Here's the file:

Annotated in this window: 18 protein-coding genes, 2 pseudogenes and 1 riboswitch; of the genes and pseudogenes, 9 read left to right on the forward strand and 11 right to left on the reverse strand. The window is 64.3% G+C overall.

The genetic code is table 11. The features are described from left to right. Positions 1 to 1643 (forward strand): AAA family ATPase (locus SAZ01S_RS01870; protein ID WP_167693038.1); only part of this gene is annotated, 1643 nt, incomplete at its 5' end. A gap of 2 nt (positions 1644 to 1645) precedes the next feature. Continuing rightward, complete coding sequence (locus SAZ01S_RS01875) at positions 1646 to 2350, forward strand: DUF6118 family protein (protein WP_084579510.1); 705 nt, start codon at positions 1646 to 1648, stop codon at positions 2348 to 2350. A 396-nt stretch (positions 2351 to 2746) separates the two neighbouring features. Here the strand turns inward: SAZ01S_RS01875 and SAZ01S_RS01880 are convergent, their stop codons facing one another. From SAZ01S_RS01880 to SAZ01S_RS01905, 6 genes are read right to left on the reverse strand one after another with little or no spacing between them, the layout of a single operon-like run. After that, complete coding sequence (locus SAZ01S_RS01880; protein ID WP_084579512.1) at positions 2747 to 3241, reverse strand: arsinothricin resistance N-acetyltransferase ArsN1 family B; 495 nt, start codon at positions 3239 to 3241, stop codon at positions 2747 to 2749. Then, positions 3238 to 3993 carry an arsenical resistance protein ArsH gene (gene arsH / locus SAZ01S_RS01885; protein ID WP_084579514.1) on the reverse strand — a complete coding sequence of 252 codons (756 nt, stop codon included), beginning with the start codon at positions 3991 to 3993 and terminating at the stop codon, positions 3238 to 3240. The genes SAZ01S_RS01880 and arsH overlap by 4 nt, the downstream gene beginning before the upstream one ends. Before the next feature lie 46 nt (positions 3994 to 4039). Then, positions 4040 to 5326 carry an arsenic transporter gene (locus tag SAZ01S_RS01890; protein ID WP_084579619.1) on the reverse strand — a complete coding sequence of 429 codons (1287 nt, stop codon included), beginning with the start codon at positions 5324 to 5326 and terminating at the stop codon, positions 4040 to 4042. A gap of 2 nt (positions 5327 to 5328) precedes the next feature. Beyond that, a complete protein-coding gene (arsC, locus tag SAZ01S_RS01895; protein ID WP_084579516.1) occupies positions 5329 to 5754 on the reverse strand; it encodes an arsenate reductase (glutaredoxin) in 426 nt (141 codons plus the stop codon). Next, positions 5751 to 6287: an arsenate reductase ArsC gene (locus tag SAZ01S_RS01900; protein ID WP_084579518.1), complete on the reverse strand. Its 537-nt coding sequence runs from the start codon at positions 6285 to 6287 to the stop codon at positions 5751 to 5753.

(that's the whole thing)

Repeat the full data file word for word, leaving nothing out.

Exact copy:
Annotated in this window: 18 protein-coding genes, 2 pseudogenes and 1 riboswitch; of the genes and pseudogenes, 9 read left to right on the forward strand and 11 right to left on the reverse strand. The window is 64.3% G+C overall.

The genetic code is table 11. The features are described from left to right. Positions 1 to 1643 (forward strand): AAA family ATPase (locus SAZ01S_RS01870; protein ID WP_167693038.1); only part of this gene is annotated, 1643 nt, incomplete at its 5' end. A gap of 2 nt (positions 1644 to 1645) precedes the next feature. Continuing rightward, complete coding sequence (locus SAZ01S_RS01875) at positions 1646 to 2350, forward strand: DUF6118 family protein (protein WP_084579510.1); 705 nt, start codon at positions 1646 to 1648, stop codon at positions 2348 to 2350. A 396-nt stretch (positions 2351 to 2746) separates the two neighbouring features. Here the strand turns inward: SAZ01S_RS01875 and SAZ01S_RS01880 are convergent, their stop codons facing one another. From SAZ01S_RS01880 to SAZ01S_RS01905, 6 genes are read right to left on the reverse strand one after another with little or no spacing between them, the layout of a single operon-like run. After that, complete coding sequence (locus SAZ01S_RS01880; protein ID WP_084579512.1) at positions 2747 to 3241, reverse strand: arsinothricin resistance N-acetyltransferase ArsN1 family B; 495 nt, start codon at positions 3239 to 3241, stop codon at positions 2747 to 2749. Then, positions 3238 to 3993 carry an arsenical resistance protein ArsH gene (gene arsH / locus SAZ01S_RS01885; protein ID WP_084579514.1) on the reverse strand — a complete coding sequence of 252 codons (756 nt, stop codon included), beginning with the start codon at positions 3991 to 3993 and terminating at the stop codon, positions 3238 to 3240. The genes SAZ01S_RS01880 and arsH overlap by 4 nt, the downstream gene beginning before the upstream one ends. Before the next feature lie 46 nt (positions 3994 to 4039). Then, positions 4040 to 5326 carry an arsenic transporter gene (locus tag SAZ01S_RS01890; protein ID WP_084579619.1) on the reverse strand — a complete coding sequence of 429 codons (1287 nt, stop codon included), beginning with the start codon at positions 5324 to 5326 and terminating at the stop codon, positions 4040 to 4042. A gap of 2 nt (positions 5327 to 5328) precedes the next feature. Beyond that, a complete protein-coding gene (arsC, locus tag SAZ01S_RS01895; protein ID WP_084579516.1) occupies positions 5329 to 5754 on the reverse strand; it encodes an arsenate reductase (glutaredoxin) in 426 nt (141 codons plus the stop codon). Next, positions 5751 to 6287: an arsenate reductase ArsC gene (locus tag SAZ01S_RS01900; protein ID WP_084579518.1), complete on the reverse strand. Its 537-nt coding sequence runs from the start codon at positions 6285 to 6287 to the stop codon at positions 5751 to 5753.